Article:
As a beginning point, I decided that I would treat my kids (and my husband) – AT THE VERY MINIMUM – with the courtesy I afford to strangers. I continue to build on that with the ultimate goal that I be HOSPITABLE to my own family. I want our home to be a place they WANT to be and my company to be something they actually enjoy.

  28. says

    You got me on this one, brought tears to my eyes. I am so guilty of this. Thank you for opening my eyes. I'm going to be working on this immediately

  29. says

    All parents struggle with this! It's true that our attitudes affect our children, and it's something that we (Hubby & I) are conciously trying to work on, having our home be a peaceful sounding place. Thanks for the reminder and encouragement!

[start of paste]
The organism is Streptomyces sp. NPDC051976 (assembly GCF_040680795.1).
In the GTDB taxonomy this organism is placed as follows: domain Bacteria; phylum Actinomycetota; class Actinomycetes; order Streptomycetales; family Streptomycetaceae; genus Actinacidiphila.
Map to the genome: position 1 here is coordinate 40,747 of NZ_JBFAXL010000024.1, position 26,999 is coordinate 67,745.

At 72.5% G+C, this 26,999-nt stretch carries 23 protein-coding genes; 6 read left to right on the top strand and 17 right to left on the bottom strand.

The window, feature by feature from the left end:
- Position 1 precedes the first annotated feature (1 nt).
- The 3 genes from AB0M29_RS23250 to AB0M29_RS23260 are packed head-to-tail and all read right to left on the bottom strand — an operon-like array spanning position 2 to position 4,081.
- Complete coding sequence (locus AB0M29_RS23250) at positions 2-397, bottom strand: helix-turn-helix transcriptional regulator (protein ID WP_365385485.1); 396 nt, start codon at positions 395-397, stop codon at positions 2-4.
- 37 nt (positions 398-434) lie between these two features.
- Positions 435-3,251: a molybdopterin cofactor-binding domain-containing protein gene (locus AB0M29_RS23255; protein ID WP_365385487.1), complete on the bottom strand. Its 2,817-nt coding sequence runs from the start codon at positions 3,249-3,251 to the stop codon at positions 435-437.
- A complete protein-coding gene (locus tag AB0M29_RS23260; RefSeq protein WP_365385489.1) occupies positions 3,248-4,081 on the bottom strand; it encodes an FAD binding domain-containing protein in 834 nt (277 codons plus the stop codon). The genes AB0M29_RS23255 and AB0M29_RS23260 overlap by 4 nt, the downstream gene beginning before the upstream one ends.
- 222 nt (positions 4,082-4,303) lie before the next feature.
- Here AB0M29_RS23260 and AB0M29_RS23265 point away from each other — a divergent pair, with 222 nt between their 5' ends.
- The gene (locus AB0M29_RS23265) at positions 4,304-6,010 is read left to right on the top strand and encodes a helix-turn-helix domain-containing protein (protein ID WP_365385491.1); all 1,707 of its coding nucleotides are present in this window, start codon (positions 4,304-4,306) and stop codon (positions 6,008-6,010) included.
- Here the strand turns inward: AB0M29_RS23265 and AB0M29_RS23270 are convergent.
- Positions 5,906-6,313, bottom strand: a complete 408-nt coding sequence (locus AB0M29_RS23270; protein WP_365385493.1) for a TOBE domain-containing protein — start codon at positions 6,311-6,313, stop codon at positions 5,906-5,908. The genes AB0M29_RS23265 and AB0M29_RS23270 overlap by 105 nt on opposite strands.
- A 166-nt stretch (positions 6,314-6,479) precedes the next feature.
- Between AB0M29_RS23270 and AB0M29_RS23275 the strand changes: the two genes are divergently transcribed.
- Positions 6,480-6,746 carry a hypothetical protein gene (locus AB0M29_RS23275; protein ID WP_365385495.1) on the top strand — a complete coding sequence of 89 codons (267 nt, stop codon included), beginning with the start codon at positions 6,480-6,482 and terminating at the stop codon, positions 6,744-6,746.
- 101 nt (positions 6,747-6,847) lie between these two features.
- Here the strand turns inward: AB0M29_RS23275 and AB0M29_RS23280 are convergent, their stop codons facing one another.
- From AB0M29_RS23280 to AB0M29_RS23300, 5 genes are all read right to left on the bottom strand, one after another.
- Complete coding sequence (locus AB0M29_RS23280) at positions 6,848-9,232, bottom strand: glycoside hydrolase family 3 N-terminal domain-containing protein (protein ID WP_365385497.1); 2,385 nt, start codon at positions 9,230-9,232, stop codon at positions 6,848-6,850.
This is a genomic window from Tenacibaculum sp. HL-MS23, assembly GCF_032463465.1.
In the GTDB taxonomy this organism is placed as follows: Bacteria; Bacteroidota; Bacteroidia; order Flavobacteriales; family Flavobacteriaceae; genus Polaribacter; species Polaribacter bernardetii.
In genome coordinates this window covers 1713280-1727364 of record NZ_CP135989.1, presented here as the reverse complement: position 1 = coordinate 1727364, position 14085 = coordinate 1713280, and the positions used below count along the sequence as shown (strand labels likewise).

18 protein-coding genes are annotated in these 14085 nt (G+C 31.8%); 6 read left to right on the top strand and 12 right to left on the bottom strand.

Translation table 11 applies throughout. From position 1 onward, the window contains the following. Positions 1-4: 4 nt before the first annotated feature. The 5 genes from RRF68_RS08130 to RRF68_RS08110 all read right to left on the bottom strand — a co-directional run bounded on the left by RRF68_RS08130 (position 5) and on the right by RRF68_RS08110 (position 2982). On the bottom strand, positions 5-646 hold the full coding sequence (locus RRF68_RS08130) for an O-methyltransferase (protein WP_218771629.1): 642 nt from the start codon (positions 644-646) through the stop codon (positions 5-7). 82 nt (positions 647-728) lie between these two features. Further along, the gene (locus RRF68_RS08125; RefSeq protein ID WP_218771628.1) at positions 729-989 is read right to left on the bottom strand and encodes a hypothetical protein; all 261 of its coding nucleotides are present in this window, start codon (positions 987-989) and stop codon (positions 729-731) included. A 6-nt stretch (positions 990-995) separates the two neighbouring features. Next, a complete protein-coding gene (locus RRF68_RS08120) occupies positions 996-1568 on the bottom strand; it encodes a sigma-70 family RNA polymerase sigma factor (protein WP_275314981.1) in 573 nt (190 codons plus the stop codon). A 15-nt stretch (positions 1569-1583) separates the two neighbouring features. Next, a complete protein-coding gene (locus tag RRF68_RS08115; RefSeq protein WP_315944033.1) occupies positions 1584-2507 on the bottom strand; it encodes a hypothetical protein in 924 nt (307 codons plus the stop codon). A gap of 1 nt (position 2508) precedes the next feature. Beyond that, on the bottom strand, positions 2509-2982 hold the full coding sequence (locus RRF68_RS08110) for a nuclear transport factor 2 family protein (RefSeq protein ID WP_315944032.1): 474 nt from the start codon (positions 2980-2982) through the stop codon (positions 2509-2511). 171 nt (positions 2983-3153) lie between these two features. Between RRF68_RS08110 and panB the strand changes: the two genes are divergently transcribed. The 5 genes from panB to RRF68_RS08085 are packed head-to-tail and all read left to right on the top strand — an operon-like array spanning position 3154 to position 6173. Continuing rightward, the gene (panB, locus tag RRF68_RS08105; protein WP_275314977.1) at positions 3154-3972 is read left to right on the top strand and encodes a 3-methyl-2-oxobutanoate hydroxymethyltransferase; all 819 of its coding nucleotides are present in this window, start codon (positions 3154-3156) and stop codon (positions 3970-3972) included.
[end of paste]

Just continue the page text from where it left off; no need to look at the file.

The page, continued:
Blessings,
    Stacey

  30. says

    I KNOW this. When is it that I yell at my son the most? When we're in a hurry & I'm frustrated with trying to get everything together to get out the door. When I'm convicted I try to apologize to him & explain that I'm just frustrated.

  31. Mrs. Querido says

    Double gulp…sigh. This post was so good and VERY CONVICTING! Thanks for sharing. I'll be working on moods right along with you.

  32. says

    Oh…ugh. Sometimes that finger-pointing hurts. This post really made me think about my reactions toward my twins. One of them drives me nuts because he's constantly thanking me for nothing. Even if I've just tucked him in bed and told him I love him…."Thank you, Mom."

    To me it seems like he feels unworthy or something, like Oliver Twist! But to him, he's just being thoughtful.

  33. says